Sebring man finished marathon 20 minutes before explosions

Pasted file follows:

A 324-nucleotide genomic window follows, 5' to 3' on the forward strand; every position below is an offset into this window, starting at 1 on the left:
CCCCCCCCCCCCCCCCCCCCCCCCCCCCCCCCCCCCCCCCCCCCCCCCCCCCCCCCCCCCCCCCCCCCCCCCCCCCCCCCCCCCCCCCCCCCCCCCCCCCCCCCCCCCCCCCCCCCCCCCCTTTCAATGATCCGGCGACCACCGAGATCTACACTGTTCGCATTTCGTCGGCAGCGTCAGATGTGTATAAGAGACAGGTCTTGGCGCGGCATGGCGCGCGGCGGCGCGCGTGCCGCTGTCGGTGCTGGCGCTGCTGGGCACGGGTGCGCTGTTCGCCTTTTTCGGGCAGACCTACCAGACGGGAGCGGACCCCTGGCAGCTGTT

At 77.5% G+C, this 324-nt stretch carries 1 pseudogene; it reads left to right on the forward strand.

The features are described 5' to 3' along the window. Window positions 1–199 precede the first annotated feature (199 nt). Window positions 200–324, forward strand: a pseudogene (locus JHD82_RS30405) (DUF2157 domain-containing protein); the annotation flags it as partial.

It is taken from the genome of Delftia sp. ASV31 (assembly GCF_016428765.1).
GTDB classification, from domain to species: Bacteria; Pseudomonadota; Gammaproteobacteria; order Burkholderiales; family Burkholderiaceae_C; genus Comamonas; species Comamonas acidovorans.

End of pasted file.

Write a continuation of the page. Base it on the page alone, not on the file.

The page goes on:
When Sebring resident Peter Lewia ran in the Boston Marathon Monday it was a good event for him. The weather was favorable and he felt good. And that was not only good for Lewia in regards to doing well in the marathon, but also those factors may have saved him from being injured. If he had been participating at his average pace, he said, “I would have been in the neighborhood,” of the finish line where two explosions killed three people and injured more than 100 others, he said. “That was the thought that crossed my mind right away,” Lewia said.Instead, Lewia had finished the event at about 2:30 p.m., about 20 minutes before the explosions at about 2:50 p.m. Lewia said after he crossed the finish line he passed through several areas where stations existed providing medical checks, sheets for participants to keep warm, food, water and porta potties. He was about three blocks away from the finish line at the time of the explosions, he said. Lewia said he heard an explosion and saw a plume of smoke. “There was just enough time to look up before there was another explosion.” He said he felt immediately there was something terribly wrong. “I knew that was not supposed to happen at the marathon,” Lewia said. “We were trying to get out of the area,” he said, following the explosions. “This was not a place where people wanted to be.” It took some time, however, to get out of the area and find a subway entrance that was opened, he said. When he got to the airport Tuesday, Lewia said, authorities questioned him, as well as anyone one else wearing marathon-related clothing. They wanted to know if he saw anything unusual or had any photos or video that could be helpful in the investigation. Lewia said the actions of the perpetrator or perpetrators was “cowardly,” particularly because the explosions went off where a lot of children and their family members waited for loved ones to complete the race. He believes the security was reasonable. “I think there was enough security, because I don’t know what else could be done.” Lewia said that if security was tightened much more, “we might have to give up some of our rights and freedoms.” The only place where adding security might be good is at the starting point where there’s so many people close together, he said. He’s been a resident of Sebring for 35 years and works as a nurse at Good Shepherd Hospice. Every year he participates in a few marathons and this was the eighth Boston Marathon in which he’s been a participant. His good performance that put him past the finish line before the explosions, qualified him for next year’s event. Lewia said the explosions will have no bearing on whether he goes next year. “I don’t want my life to ruled by terror,” he said.